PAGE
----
18 Guidebook for Developing ramp Control Facilities Surface Surveillance The airport operator will likely be aware of surface surveillance technology available at the airport, as well as have the knowledge of which stakeholders have access to surface surveillance technology. It is important to determine if surface surveillance technology is needed to sup- port ramp control. This will require looking into the initial and recurring costs associated with obtaining surface surveillance technology, such as licensing fees, maintenance, etc. Interoperability Responses by airport operators with ramp control facilities noted that adding technology often creates space issues; therefore, to the extent possible, it is important to consider the inter- operability of the technology when determining technology needs. The airport operator may want to determine whether automation can support multiple tools, rather than having to pur- chase and support multiple pieces of technology. Appendix F provides examples of technology that may be considered when identifying whether to utilize virtual technology to implement ramp control. 2.3.3 Facility and Supporting Infrastructure This consideration topic explores the physical location where ramp control is expected to be performed, which can sometimes involve mitigating existing siting issues or determining a loca- tion from which to operate virtual ramp control. It is important to understand which type of ramp control facility is desired or best suited for the airport. The three major types of location considerations include: • Traditional ramp tower—This is typically a structure above the terminal area that provides line of sight to the controlled ramp area. Some gates may be partially obscured by a building or equipment on top of a building, but the bulk of the area is viewed by the ramp controller. • Virtual ramp control facility—This could be a room with or without windows and does not necessarily need to be at the airport. Automation is used to provide ramp controllers visibility of the ramp area. Figure 11 illustrates how cameras can provide visibility for the gates and access to the gates, and how surface surveillance may provide location information for aircraft moving on the airport, and in some cases, within the ramp area as well. Virtual facilities have the advantage of being able to make use of the existing infrastructure—saving cost and space. • Mixed facility—This operation combines a traditional ramp tower that offers good line of sight to some of the controlled ramp areas with automation that enables virtual control over parts of the ramp that cannot physically be seen by tower personnel. Figure 11. Virtual configuration.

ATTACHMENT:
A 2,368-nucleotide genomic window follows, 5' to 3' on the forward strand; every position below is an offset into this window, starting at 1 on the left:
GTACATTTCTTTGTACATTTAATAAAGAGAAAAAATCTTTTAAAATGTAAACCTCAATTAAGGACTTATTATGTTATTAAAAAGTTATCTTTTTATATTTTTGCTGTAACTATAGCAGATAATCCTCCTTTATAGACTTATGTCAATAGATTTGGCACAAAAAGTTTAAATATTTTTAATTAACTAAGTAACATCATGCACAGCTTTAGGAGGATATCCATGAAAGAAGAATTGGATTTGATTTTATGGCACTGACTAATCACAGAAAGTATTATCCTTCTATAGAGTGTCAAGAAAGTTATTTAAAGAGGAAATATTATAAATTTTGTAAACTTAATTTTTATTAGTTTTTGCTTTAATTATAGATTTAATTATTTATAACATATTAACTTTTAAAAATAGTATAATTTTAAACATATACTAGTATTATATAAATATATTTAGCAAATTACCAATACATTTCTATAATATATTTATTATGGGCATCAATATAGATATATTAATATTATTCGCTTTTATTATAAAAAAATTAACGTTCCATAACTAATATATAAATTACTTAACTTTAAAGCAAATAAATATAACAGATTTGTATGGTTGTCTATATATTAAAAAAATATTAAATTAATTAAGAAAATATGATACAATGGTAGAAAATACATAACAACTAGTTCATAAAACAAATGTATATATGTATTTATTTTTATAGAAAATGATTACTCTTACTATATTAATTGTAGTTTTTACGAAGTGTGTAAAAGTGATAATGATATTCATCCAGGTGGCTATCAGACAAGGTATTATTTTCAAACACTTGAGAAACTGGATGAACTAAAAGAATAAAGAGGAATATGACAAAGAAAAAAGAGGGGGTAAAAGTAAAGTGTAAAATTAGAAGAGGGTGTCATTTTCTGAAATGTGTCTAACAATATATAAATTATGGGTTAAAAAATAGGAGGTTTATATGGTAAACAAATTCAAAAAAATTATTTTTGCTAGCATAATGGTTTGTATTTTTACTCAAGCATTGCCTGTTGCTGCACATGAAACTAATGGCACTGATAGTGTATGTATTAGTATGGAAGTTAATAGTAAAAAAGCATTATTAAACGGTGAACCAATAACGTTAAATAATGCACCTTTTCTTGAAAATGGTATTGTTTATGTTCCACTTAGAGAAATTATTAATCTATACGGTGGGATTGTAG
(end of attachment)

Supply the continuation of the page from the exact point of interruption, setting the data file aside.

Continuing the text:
Decision process and Decision Support tool 19 In order to analyze which type of facility and supporting infrastructure is best, the airport operator needs to consider a number of questions, including: • Is there an existing facility available from which to conduct ramp control activities? – Is the existing facility sufficient to meet the projected need for the ramp control positions? – Are there any siting issues that need to be resolved or mitigated? • If a facility is not currently available, what are the facility requirements for a traditional ramp tower or virtual ramp control facility? Requirements may include: – A site that allows an unencumbered view of the area under control by the ramp controllers; or – A site that may not allow an optimum view but can be enhanced by camera technology; – A facility of sufficient square footage that can support the number of positions and all associated equipment needed now and in the future; – Consideration could be given to multi-purposing the facility such as by creating a contin- gency site for ATC use. – Is a virtual facility the most appropriate option? (i.e., no location for a traditional tower exists; the cost of building a structure cannot be justified by the expected benefits of ramp control; locations that allow a good view of the area to be controlled do not support a tra- ditional tower but do offer good sites for cameras that can be fed to monitors at a location away from the ramp.) Appendix B identifies some of the initial and recurring costs associated with the facility and supporting infrastructure for each type of ramp control management option. Decision Support Tool Tip: In ramp decisions involving multiple facility options (tower vs. virtual), it is recommended that separate records be completed for each of these facility types in the Decision Support Tool in order to understand the costs and benefits associated with each choice so that the following can be assessed: • Cost of solution alternative, • Value of expected benefits for solution alternative, and • Determination of return on investment. Caution! The more complex the decision-making process, the more complex the tool inputs. If a user is considering more than one management option and more than one facility type, then each management option record will need to be populated for each type of facility being evaluated in order to complete a full analysis using the tool. 2.3.4 Administrative/Budget It is important to know any administrative or budget considerations that may influence the decision to implement ramp control or which management option is selected, for example: • Are there any administrative concerns that may influence which management option is best suited to perform ramp control?